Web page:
How to Network with Confidence

For some, the very thought of networking evokes feelings of fear and overwhelm, and something that should be avoided at all costs.

For some, the very thought of networking evokes feelings of fear and overwhelm, and something that should be avoided at all costs.

Yet, in my personal experience and for many clients of mine, networking is a brilliant opportunity to develop and refine your social skills as well as potentially generating interest in a business context. However, these positive outcomes will seem beyond your reach if you walk into an event with a disempowering mindset that sees you unconsciously preparing for failure.

So, how can we shift this negative mindset toward one that allows us to confidently walk into our next networking event? I’ve compiled a list of strategies that can help you make this shift today:

  1. Reframe your thinking around networking

The most powerful way to feel a greater sense of confidence in these situations is by changing the way you relate to the event toward something that empowers you. If you feel dread at the thought of connecting with a room full of strangers, the association to networking is likely related to feelings of awkwardness and contrived conversation. If you believe this is what it would be like, confirmation bias is likely to come into play, which will work to reinforce this disempowering view, and this negative viewpoint may manifest into reality (aka you will have an abundance of awkward, contrived conversation! Eek!).

Instead, shift your focus toward the positive experiences within networking. The way I like to frame it in my mind is that I’m connecting with other humans (not job titles) whom are all seeking to share and exchange value, and given my unique life experiences, the value I have on offer is individual to me. Based on this, we all ‘network’ on a regular basis – with our colleagues, with new clients, with people at the gym etc. We’re all networking pro’s without even realising it!

From this view, I take the pressure off myself from perfectly delivering my communication to others in this context. I don’t need to ‘try’ to know everything or have the best answer – I know what I know, and irrespective of who I’m connecting with, I have something unique to offer.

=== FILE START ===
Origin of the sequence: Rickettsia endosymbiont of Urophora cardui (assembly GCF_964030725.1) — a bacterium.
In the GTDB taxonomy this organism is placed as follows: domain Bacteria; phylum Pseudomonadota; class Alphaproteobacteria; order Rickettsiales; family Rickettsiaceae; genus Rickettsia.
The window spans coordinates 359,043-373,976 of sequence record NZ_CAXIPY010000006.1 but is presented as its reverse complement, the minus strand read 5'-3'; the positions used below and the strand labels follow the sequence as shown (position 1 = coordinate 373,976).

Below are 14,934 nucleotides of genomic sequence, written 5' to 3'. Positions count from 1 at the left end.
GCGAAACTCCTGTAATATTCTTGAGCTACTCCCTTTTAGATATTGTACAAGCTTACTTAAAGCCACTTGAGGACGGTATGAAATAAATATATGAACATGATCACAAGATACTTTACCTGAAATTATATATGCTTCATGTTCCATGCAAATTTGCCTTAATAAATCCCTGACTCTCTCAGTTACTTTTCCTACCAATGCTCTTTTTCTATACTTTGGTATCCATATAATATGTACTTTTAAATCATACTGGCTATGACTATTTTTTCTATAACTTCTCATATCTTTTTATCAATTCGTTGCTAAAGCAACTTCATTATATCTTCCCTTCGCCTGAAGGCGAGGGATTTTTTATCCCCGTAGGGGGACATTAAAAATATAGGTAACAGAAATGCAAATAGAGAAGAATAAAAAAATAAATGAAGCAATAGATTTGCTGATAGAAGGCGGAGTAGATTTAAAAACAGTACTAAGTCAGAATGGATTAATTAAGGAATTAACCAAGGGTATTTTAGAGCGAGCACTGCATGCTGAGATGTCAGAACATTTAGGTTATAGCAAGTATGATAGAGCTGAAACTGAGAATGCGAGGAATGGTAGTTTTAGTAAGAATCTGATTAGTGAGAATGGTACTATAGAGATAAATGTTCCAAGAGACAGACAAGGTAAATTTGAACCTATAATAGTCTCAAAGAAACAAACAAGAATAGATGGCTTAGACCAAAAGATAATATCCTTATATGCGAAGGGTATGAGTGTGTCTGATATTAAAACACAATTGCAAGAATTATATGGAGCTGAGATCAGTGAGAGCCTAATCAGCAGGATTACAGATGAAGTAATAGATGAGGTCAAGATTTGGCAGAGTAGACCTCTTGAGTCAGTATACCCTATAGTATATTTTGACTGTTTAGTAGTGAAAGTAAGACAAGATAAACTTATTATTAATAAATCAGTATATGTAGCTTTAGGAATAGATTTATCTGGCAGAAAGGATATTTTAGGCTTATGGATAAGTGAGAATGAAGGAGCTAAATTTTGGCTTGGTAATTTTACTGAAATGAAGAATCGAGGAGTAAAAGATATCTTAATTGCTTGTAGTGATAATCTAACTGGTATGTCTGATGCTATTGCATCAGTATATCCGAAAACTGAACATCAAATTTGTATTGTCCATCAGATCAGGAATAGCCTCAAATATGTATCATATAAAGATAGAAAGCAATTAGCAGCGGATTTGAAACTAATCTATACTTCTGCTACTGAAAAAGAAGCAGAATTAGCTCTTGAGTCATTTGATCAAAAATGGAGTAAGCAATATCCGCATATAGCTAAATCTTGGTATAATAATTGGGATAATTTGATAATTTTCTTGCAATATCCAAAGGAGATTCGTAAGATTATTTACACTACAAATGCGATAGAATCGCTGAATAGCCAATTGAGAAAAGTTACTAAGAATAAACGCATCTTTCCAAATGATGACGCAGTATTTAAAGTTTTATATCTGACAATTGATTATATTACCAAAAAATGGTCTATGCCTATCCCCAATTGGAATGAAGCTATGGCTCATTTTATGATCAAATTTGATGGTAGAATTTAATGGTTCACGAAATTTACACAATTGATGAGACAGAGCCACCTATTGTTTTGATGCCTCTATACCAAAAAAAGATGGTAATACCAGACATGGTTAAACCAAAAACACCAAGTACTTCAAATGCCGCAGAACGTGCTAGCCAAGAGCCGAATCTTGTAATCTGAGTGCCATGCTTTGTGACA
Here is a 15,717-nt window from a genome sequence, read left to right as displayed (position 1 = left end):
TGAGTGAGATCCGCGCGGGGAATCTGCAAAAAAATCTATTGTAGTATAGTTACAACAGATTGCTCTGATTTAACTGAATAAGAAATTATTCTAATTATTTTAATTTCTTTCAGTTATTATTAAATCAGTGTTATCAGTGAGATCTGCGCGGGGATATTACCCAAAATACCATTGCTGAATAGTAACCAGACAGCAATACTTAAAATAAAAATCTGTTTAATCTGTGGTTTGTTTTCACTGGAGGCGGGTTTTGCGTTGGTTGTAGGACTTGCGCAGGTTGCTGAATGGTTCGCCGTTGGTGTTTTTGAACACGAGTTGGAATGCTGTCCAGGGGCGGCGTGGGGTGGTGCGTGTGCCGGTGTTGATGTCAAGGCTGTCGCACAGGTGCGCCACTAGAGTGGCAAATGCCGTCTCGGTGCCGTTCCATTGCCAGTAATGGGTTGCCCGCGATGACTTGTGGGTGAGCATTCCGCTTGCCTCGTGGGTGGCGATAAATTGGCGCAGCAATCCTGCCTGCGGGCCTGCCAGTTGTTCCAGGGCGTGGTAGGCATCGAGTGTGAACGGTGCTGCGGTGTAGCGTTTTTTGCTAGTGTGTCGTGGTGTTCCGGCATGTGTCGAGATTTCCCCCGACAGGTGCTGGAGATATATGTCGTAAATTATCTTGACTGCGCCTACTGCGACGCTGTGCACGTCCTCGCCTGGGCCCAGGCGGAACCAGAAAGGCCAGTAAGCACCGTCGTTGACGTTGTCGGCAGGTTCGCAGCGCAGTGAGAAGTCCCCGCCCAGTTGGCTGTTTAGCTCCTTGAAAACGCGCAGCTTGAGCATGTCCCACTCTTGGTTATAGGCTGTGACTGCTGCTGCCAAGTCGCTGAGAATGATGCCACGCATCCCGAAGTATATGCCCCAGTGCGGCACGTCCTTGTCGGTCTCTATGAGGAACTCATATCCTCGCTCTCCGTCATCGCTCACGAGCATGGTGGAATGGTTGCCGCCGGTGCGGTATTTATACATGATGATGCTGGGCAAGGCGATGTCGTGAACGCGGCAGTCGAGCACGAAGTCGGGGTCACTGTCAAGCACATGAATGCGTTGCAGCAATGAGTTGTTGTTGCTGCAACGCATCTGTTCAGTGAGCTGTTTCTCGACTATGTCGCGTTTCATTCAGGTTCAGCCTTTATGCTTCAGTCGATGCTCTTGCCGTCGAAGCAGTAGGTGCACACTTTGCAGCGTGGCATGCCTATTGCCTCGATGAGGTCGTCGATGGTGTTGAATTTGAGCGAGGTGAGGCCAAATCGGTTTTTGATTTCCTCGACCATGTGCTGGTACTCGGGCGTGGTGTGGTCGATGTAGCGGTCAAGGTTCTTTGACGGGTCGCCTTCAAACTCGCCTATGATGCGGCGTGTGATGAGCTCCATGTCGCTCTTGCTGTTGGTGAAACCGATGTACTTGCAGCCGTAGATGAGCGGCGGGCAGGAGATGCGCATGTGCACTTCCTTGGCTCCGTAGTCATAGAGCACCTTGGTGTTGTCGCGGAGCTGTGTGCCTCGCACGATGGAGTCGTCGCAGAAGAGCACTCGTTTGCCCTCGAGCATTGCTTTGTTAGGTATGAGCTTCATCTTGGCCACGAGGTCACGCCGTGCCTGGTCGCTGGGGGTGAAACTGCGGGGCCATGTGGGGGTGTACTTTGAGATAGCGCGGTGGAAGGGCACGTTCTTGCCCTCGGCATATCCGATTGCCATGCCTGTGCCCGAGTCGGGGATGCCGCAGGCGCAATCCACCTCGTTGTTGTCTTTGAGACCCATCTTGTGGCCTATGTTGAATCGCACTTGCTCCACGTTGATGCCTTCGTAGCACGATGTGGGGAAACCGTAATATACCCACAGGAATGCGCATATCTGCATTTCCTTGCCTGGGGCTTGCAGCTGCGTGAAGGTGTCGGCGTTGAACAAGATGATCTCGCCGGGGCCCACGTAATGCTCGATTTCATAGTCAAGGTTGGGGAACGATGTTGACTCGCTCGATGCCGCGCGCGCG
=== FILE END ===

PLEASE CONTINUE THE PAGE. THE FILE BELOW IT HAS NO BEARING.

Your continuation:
Now as a caveat, this should be discerned from wishful thinking or self-deception. I’m not asking you to indulge in false optimism, but rather, to reframe your thinking from the negative aspects to the positive aspects of networking (not set unrealistic expectations which would also be detrimental).

2. Power Pose it Out

How we choose to use our bodies is highly correlated to our emotional state. If you walk into a room with poor posture, walking slow and timidly and with your head and eyes down, you certainly won’t be projecting confidence nor will you feel any sense of confidence within yourself.

The reverse of this, i.e. focusing on good posture can be a small but effective method to help change your outlook. A popular TED talk by Amy Cuddy argues how “Power Posing” can boost feelings of confidence and might even have an impact on our chances for success.

So – consider power posing it out before you walk into that room!

3. Perfect your elevator pitch

It’s inevitable – at some point in the conversation at a networking event, the question of “what do you do” will be posed. Communicating your elevator pitch with confidence will help you make a good impression and reinforce positive communication habits.

Dedicate time to practicing and refining your pitch. Ask a friend to evaluate how you go and offer ways to ensure the pitch works well within a conversational context.

4. Prioritise listening

In this day and age, listening is an art too often forgotten. There’s nothing more off-putting than having a conversation with somebody who doesn’t seem to be fully engaged, who may be distracted by their phone or the environment around them.

Whilst there may be a lot going on in the background, it’s important to make the person you’re connecting with feel heard and understood. Prioritise listening to what they have to say before you cycle through your typical spiel about work.

It’s human nature to want to speak about yourself, so interestingly enough, if you allow the other person to speak about themselves they will likely think you are a fascinating person!

5. Be genuinely interested

Stemming from the previous point, by making a concerted effort to listen to what the other has to say, you’re likely to develop a genuine interest in that person.

I’ve made a habit to always work to uncover a point of commonality with a new person. It may not be within a work context, but it could be a shared history, a love of the same hobby, interests etc. When we find something like this, it becomes easy to develop rapport with that person and enriches the entire networking interaction.

I hope these points have inspired you to reconsider the dreary feelings you have toward networking!

Do you have any other tips that have helped you network with confidence? I would love to hear from you!

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